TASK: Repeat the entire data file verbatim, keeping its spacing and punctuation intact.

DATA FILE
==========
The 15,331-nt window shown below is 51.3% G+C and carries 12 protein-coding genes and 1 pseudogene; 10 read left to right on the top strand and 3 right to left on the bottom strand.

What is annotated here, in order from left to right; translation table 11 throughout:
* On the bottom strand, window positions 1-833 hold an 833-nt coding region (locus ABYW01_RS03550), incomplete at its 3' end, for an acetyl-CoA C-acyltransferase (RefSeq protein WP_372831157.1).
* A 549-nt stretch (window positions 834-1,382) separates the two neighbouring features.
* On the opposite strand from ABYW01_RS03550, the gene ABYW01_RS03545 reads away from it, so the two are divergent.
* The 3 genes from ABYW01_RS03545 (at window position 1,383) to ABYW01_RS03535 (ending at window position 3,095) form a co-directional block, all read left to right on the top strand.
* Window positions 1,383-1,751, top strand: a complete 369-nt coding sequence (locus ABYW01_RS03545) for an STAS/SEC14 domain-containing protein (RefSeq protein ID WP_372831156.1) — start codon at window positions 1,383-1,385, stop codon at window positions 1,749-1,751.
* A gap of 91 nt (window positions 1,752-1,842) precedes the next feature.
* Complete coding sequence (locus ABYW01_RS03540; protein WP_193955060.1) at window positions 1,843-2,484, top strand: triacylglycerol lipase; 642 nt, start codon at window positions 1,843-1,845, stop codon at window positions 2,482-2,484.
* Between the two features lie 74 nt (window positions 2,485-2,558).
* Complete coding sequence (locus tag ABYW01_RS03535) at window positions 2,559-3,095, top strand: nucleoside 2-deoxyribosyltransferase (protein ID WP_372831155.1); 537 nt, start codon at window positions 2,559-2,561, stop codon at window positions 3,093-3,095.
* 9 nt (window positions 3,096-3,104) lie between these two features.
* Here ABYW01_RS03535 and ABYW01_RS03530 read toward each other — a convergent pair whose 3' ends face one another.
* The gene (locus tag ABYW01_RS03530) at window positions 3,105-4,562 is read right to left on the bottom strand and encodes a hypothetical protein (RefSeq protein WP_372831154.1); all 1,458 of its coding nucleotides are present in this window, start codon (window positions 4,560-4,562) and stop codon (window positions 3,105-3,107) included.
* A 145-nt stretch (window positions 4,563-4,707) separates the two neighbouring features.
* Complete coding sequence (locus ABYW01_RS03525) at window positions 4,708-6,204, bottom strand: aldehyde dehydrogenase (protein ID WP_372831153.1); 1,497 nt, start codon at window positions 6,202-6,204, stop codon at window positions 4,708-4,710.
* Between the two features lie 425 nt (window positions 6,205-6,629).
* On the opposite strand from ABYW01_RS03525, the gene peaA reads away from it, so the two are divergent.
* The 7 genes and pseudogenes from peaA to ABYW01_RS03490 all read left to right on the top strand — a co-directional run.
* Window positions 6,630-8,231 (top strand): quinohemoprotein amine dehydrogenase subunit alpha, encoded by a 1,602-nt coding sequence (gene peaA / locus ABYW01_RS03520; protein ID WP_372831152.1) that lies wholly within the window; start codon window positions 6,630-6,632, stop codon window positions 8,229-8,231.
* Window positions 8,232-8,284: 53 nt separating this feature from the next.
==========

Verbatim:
The 15,331-nt window shown below is 51.3% G+C and carries 12 protein-coding genes and 1 pseudogene; 10 read left to right on the top strand and 3 right to left on the bottom strand.

What is annotated here, in order from left to right; translation table 11 throughout:
* On the bottom strand, window positions 1-833 hold an 833-nt coding region (locus ABYW01_RS03550), incomplete at its 3' end, for an acetyl-CoA C-acyltransferase (RefSeq protein WP_372831157.1).
* A 549-nt stretch (window positions 834-1,382) separates the two neighbouring features.
* On the opposite strand from ABYW01_RS03550, the gene ABYW01_RS03545 reads away from it, so the two are divergent.
* The 3 genes from ABYW01_RS03545 (at window position 1,383) to ABYW01_RS03535 (ending at window position 3,095) form a co-directional block, all read left to right on the top strand.
* Window positions 1,383-1,751, top strand: a complete 369-nt coding sequence (locus ABYW01_RS03545) for an STAS/SEC14 domain-containing protein (RefSeq protein ID WP_372831156.1) — start codon at window positions 1,383-1,385, stop codon at window positions 1,749-1,751.
* A gap of 91 nt (window positions 1,752-1,842) precedes the next feature.
* Complete coding sequence (locus ABYW01_RS03540; protein WP_193955060.1) at window positions 1,843-2,484, top strand: triacylglycerol lipase; 642 nt, start codon at window positions 1,843-1,845, stop codon at window positions 2,482-2,484.
* Between the two features lie 74 nt (window positions 2,485-2,558).
* Complete coding sequence (locus tag ABYW01_RS03535) at window positions 2,559-3,095, top strand: nucleoside 2-deoxyribosyltransferase (protein ID WP_372831155.1); 537 nt, start codon at window positions 2,559-2,561, stop codon at window positions 3,093-3,095.
* 9 nt (window positions 3,096-3,104) lie between these two features.
* Here ABYW01_RS03535 and ABYW01_RS03530 read toward each other — a convergent pair whose 3' ends face one another.
* The gene (locus tag ABYW01_RS03530) at window positions 3,105-4,562 is read right to left on the bottom strand and encodes a hypothetical protein (RefSeq protein WP_372831154.1); all 1,458 of its coding nucleotides are present in this window, start codon (window positions 4,560-4,562) and stop codon (window positions 3,105-3,107) included.
* A 145-nt stretch (window positions 4,563-4,707) separates the two neighbouring features.
* Complete coding sequence (locus ABYW01_RS03525) at window positions 4,708-6,204, bottom strand: aldehyde dehydrogenase (protein ID WP_372831153.1); 1,497 nt, start codon at window positions 6,202-6,204, stop codon at window positions 4,708-4,710.
* Between the two features lie 425 nt (window positions 6,205-6,629).
* On the opposite strand from ABYW01_RS03525, the gene peaA reads away from it, so the two are divergent.
* The 7 genes and pseudogenes from peaA to ABYW01_RS03490 all read left to right on the top strand — a co-directional run.
* Window positions 6,630-8,231 (top strand): quinohemoprotein amine dehydrogenase subunit alpha, encoded by a 1,602-nt coding sequence (gene peaA / locus ABYW01_RS03520; protein ID WP_372831152.1) that lies wholly within the window; start codon window positions 6,630-6,632, stop codon window positions 8,229-8,231.
* Window positions 8,232-8,284: 53 nt separating this feature from the next.